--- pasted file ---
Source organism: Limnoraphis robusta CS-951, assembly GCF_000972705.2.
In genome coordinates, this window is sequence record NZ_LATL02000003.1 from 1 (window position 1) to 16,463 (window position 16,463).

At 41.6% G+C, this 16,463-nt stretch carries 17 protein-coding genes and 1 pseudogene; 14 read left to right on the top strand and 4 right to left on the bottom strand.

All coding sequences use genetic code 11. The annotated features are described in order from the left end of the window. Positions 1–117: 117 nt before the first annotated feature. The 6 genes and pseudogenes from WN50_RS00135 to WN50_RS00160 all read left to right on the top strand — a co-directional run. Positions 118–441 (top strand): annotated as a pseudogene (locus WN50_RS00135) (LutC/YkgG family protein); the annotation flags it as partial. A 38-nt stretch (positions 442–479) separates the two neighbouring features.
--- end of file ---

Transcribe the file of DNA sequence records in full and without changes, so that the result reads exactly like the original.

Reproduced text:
Source organism: Limnoraphis robusta CS-951, assembly GCF_000972705.2.
In genome coordinates, this window is sequence record NZ_LATL02000003.1 from 1 (window position 1) to 16,463 (window position 16,463).

At 41.6% G+C, this 16,463-nt stretch carries 17 protein-coding genes and 1 pseudogene; 14 read left to right on the top strand and 4 right to left on the bottom strand.

All coding sequences use genetic code 11. The annotated features are described in order from the left end of the window. Positions 1–117: 117 nt before the first annotated feature. The 6 genes and pseudogenes from WN50_RS00135 to WN50_RS00160 all read left to right on the top strand — a co-directional run. Positions 118–441 (top strand): annotated as a pseudogene (locus WN50_RS00135) (LutC/YkgG family protein); the annotation flags it as partial. A 38-nt stretch (positions 442–479) separates the two neighbouring features.